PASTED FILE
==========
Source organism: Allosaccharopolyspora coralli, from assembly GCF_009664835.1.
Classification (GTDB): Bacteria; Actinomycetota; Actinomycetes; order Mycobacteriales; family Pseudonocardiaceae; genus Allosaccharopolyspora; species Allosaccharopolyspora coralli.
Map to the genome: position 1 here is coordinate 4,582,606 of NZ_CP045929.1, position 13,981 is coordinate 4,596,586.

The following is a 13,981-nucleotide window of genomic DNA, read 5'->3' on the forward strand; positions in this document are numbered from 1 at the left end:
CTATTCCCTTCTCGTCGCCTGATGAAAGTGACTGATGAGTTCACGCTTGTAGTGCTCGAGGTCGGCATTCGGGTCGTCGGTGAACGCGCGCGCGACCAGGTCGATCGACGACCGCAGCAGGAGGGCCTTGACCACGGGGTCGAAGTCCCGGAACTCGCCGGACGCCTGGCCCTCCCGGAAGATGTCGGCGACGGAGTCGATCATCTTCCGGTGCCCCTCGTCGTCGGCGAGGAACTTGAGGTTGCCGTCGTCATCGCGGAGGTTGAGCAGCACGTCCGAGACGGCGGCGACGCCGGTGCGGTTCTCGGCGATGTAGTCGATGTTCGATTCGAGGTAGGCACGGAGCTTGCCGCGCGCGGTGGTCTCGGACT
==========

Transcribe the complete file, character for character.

Source organism: Allosaccharopolyspora coralli, from assembly GCF_009664835.1.
Classification (GTDB): Bacteria; Actinomycetota; Actinomycetes; order Mycobacteriales; family Pseudonocardiaceae; genus Allosaccharopolyspora; species Allosaccharopolyspora coralli.
Map to the genome: position 1 here is coordinate 4,582,606 of NZ_CP045929.1, position 13,981 is coordinate 4,596,586.

The following is a 13,981-nucleotide window of genomic DNA, read 5'->3' on the forward strand; positions in this document are numbered from 1 at the left end:
CTATTCCCTTCTCGTCGCCTGATGAAAGTGACTGATGAGTTCACGCTTGTAGTGCTCGAGGTCGGCATTCGGGTCGTCGGTGAACGCGCGCGCGACCAGGTCGATCGACGACCGCAGCAGGAGGGCCTTGACCACGGGGTCGAAGTCCCGGAACTCGCCGGACGCCTGGCCCTCCCGGAAGATGTCGGCGACGGAGTCGATCATCTTCCGGTGCCCCTCGTCGTCGGCGAGGAACTTGAGGTTGCCGTCGTCATCGCGGAGGTTGAGCAGCACGTCCGAGACGGCGGCGACGCCGGTGCGGTTCTCGGCGATGTAGTCGATGTTCGATTCGAGGTAGGCACGGAGCTTGCCGCGCGCGGTGGTCTCGGACT